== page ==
Despite Robust Returns, Funding Level for Top 100 US Corporate Plans Drops in 2019

Record-low rates negate plans’ 15.66% investment return for the year.

Thanks to record-low discount rates the funded level of the 100 largest US corporate pension plans declined in 2019, despite having assets outperform expectations with a robust return of 15.66%.

The Milliman 100 Pension Funding Index (PFI), which tracks the funded levels of the 100 largest US corporate pension plans, said the average funded ratio of those plans fell to 89% at the end of 2019 from 89.4% at the end of 2018.

Milliman, a consulting firm that publishes the index, said despite the strong investment returns in 2019, sharply dropping discount rates resulted in an $30 billion overall drop in plans’ funded status. The Milliman 100 discount rates fell 99 basis points to 3.20% at the end of 2019 from 4.19% at the end of 2018, and the year-end rate was the lowest year-end discount rate in the 19-year history of the index.

“For corporate pensions during 2019, the funded status environment was like trying to fill a bucket full of holes with water,” Zorast Wadia, author of the Milliman 100 PFI, said in a release. “Funding levels would rise given superb asset gains but then quickly recede given offsetting liability movements attributable to ever-falling discount rates.”

The return on assets was a sharp contrast to the 2018 investment loss of 2.94%. Milliman said the past year was favorable for both fixed income and equity investment classes. He said it was the sixth time in the last 10 years that investment returns beat expectations. But while plan assets were up $174 billion for the year, plan liabilities increased $204 billion because of declining interest rates, which resulted in the projected benefit obligation (PBO) surging 17.35%.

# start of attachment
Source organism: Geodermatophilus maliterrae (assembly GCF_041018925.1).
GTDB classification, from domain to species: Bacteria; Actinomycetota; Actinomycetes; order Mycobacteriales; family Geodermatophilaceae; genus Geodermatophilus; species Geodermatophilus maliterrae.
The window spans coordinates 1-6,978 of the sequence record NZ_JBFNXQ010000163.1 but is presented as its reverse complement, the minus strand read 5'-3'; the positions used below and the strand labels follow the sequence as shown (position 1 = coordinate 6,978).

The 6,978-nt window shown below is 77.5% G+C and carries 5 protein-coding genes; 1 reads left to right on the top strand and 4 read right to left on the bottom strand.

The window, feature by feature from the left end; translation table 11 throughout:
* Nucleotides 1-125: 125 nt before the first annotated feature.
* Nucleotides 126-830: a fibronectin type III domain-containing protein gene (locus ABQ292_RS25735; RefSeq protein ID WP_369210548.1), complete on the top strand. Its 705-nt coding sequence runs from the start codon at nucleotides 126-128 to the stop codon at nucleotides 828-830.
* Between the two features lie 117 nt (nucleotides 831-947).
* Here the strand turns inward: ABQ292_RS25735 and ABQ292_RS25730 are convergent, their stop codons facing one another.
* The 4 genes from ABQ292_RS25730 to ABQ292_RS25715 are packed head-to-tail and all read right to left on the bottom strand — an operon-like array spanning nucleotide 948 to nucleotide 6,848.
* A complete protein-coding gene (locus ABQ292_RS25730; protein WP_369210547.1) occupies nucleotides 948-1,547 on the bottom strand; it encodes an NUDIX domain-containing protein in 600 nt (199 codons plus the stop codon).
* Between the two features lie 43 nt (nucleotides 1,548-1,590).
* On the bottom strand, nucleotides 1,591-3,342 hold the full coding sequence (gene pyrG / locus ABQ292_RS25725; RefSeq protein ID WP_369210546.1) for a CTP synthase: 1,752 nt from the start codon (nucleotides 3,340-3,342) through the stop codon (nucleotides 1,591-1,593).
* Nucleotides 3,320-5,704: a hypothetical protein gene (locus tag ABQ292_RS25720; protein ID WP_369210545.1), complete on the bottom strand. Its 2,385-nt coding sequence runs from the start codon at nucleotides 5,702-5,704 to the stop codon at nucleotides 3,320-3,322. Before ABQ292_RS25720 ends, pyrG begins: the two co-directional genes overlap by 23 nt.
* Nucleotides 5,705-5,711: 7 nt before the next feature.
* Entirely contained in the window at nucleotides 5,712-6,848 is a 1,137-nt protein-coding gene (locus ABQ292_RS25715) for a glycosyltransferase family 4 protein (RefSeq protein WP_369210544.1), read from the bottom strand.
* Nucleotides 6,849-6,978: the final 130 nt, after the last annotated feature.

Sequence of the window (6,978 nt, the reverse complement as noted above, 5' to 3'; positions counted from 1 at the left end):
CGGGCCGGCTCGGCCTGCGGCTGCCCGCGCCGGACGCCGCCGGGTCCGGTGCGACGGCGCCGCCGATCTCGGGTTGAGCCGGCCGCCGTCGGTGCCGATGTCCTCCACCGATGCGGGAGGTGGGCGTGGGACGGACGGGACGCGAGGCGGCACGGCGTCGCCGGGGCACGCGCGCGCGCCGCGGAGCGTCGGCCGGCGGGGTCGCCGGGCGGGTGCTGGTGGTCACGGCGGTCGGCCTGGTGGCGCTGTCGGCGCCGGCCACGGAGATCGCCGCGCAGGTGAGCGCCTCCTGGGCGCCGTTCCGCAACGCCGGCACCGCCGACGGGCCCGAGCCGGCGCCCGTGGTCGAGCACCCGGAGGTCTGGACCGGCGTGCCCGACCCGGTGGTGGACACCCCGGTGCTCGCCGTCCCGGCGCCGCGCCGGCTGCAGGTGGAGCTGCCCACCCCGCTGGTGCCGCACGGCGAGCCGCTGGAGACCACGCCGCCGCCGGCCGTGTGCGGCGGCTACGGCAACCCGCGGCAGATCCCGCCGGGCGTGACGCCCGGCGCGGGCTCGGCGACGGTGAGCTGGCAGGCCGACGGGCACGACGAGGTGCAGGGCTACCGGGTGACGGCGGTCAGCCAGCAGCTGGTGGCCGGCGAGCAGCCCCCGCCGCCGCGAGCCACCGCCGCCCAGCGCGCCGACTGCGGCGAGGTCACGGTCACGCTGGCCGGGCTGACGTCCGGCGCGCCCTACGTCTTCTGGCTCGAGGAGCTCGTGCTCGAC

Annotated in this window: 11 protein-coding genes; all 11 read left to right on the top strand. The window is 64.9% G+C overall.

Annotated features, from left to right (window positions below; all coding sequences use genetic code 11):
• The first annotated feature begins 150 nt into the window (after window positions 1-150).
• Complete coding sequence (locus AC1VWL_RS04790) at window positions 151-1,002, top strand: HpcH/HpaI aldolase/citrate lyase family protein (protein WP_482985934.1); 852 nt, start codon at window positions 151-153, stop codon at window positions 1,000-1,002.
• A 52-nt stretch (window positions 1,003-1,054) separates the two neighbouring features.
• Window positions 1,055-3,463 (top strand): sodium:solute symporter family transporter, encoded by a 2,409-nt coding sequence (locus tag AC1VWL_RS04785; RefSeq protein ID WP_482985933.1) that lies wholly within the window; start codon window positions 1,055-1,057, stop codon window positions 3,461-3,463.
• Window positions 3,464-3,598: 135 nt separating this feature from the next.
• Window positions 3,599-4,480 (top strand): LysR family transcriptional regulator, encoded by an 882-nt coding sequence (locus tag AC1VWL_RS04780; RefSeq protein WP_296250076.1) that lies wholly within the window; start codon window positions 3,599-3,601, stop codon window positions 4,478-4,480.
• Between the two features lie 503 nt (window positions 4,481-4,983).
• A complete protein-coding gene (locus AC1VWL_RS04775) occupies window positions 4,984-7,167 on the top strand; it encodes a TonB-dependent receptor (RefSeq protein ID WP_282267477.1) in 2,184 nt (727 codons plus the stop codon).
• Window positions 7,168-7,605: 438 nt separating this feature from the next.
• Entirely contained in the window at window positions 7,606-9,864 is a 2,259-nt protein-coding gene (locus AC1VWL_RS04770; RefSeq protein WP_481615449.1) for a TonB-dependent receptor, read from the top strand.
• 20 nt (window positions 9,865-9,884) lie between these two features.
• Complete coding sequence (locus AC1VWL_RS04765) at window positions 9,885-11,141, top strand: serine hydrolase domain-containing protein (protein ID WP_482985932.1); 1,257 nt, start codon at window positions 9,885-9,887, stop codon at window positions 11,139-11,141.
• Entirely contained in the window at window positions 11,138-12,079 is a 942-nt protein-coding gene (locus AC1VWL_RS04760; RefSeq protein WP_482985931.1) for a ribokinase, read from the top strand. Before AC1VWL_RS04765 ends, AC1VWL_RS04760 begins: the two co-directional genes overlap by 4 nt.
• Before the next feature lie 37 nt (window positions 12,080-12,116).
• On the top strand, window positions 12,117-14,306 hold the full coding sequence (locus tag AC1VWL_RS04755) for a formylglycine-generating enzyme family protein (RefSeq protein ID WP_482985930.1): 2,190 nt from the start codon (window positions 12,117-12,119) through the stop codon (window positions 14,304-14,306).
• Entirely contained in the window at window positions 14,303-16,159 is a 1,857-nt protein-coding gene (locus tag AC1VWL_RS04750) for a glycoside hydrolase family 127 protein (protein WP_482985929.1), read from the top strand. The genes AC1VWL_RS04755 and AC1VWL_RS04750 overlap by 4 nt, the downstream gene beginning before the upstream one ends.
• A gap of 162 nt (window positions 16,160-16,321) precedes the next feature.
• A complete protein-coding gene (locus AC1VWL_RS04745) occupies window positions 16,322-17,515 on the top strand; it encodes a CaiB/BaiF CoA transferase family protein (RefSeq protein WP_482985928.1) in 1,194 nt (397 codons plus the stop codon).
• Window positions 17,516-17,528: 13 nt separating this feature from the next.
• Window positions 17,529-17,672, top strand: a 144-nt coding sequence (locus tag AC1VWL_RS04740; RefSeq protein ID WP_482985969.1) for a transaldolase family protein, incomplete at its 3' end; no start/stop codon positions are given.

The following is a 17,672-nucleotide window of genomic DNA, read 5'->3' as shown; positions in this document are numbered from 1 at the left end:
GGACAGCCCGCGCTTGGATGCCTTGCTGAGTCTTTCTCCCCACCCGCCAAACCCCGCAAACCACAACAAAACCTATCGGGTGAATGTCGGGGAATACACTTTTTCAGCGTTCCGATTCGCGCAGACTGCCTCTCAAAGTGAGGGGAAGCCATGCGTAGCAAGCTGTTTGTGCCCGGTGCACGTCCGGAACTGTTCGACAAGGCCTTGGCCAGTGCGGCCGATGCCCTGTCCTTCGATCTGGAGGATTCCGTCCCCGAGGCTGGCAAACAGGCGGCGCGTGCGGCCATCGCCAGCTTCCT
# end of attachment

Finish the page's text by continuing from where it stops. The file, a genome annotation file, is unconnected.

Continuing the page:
The firm said the third quarter was by far the worst of the year. Flat investment returns combined with all-time low rates lead to a $64 billion plunge in funded status during the quarter to drop the funded ratio to 85.4% as of September 30. The fourth quarter, however, proved to be a sharp turnaround as pension assets posted above average returns and discount rates rallied in December to bring total asset value of the Milliman 100 PFI to $1.618 trillion at year-end 2019.

Two elements will be crucial for coming months, Milliman said. If the plans were to earn the expected 6.6% median asset return per its 2019 pension funding study, and if the current discount rate of 3.20% remains through 2021, their funded status would increase to 92.7% by the end of 2020. It also would rise to 96.6% by the end of 2021.  

But under a pessimistic forecast that includes a  discount rate of 2.60% at the end of 2020, and 2.00% at the end of 2021, combined with 2.6% annual returns, the funded ratio would fall to 82% by the end of 2020, and 76% by the end of 2021.

“Looking ahead to 2020,” said Wadia, “many plan sponsors can expect to have a rise in pension expense given the funded status losses suffered by plans during 2019.”

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